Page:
St. Joseph’s College and Military Academy

Hays, Kansas

1908-1952 (college)

E-Travel

Richard Joseph Bollig’s History of Catholic Education in Kansas, 1836-1932 has a history of St. Joseph’s College to that point.  E-Yearbooks has five On Parade yearbooks from when the school had a junior college component. The school logo (right) comes from that source.   Hays Free Press covered some school activities.  The school ad (below) is from that newspaper. Thomas More Prep-Marian, inheritor of the campus and history, has a website containing history. 

Hays%20ad_edited.jpg

History

Hays Catholic College was founded in 1908 by the Capuchin Fathers, opening with 59 students taught by a faculty of three.  Its goal was to “offer to our boys and young men a thorough classical and commercial education.” The plan was that of a European college—a four-year high school and a two-year junior college.  Students had to be at least 12 years of age with an eighth-grade diploma or equivalent examination.  The two years of junior college prepared students to enter medical or law schools. 

The classical curriculum—with emphasis on languages, history, mathematics and sciences—was designed to train and cultivate the mind.   Bollig shows that seven boys entered the classical course that first year. Twenty-one entered the commercial course, with seven more entering on a trial basis.  Fifteen students were “consigned” to the grammar department. 

 

After St. Joseph’s became a boarding school in 1910, enrollment increased to 86 in 1911 and 116 in 1921. The high school program was accredited in 1921, but, according to Bollig, the junior college could not be accredited because of low numbers. In 1915 there were still only 52 students in the collegiate program.  The entire school was accredited in 1937.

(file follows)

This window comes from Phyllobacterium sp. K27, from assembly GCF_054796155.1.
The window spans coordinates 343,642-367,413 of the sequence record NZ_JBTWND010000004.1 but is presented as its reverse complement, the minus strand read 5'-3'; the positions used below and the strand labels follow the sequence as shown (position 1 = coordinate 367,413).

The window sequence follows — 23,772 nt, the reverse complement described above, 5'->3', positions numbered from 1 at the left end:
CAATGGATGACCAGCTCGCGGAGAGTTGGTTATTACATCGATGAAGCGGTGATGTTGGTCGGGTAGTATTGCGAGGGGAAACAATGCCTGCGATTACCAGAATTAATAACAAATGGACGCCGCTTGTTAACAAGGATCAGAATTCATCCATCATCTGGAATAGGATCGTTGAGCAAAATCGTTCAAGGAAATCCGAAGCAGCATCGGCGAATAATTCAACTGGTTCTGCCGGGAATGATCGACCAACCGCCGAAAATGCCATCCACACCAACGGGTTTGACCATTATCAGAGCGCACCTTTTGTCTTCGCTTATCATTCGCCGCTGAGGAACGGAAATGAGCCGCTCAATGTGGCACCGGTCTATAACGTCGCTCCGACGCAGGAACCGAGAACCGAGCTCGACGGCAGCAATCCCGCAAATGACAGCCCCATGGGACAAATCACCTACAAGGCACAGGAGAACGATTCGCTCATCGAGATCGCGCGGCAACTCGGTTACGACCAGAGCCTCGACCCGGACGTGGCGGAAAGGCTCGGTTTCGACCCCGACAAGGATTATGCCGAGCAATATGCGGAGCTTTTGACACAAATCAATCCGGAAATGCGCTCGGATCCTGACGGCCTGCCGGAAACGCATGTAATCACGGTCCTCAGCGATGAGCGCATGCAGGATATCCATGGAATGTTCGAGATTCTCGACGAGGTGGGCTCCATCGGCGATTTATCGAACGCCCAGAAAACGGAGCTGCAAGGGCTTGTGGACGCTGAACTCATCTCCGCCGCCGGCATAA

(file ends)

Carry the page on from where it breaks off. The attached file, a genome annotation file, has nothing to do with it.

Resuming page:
Almost from the start Hays Catholic College developed a strong musical program with a school band; musical and instrumental groups were able to perform a musicale in 1913. 

 

After moving to the new campus in 1931, St. Josephs added military discipline to the curriculum and received an ROTC unit in 1935.   The name was changed to St. Joseph’s College and Military Academy.  The college was able to “plod along” until 1952, and the military department was dropped during the Vietnam War.  In 1970 St. Joseph’s merged with St. Francis Seminary to become Thomas More Prep.  This then merged with the Marian High, to become the co-educational Thomas More Prep-Marian in 1981.

Bricks and Mortar

The first building, housing both the college and the parochial school, was completed in 1908.  Located on 13th Street, it was a three-story stone building over a basement.   By 1910 the top floor became a dormitory for residential  students, and the basement was converted into a dining facility.  Since 1931 the 13th Street building has been used for parish offices.  It was placed on the National Register in 2008

 

A new building, “modern in every way,” was completed in 1931 on a campus west of town.  The Tudor Gothic structure features a 200-foot front with two wings each 200 feet deep.  The building contains libraries, music rooms, a chapel-oratory, a gymnasium, an auditorium, and dormitory rooms.

 

After housing St. Joseph College, St. Joseph Military Academy, and Thomas More Prep High School, it still serves today as home for Thomas More Prep-Marian School.

The 1908 Building.  Google image.

Sports

           Team name: Saints

           School Colors: Blue and White

 

It is likely that in the early years, teams representing Hays Catholic College contained both collegiate and prep students.  College Football Data Warehouse shows a game in 1912 against Hays Normal School—a 13-0 loss.  The 1917 team was called “champions of the West” without a loss until it fell to the Abilene town team 13-7.  The Free Press shows games in 1922 against town teams from Morland and Plainville.

 

Baseball apparently was the major sport.  The Free Press noted games against Hays Normal school in 1915.  In 1925 a brother battery of catcher Ernest and pitcher Adley Lorbeer were signed from St. Joseph’s by the Pittsburgh Pirates.  Both had minor league careers.

 

St. Joseph’s Military Academy fielded very strong high school teams.

Note: Images are used in accordance with their “terms of use” as I understand those terms.  Recopying or republishing these images may be restricted or forbidden.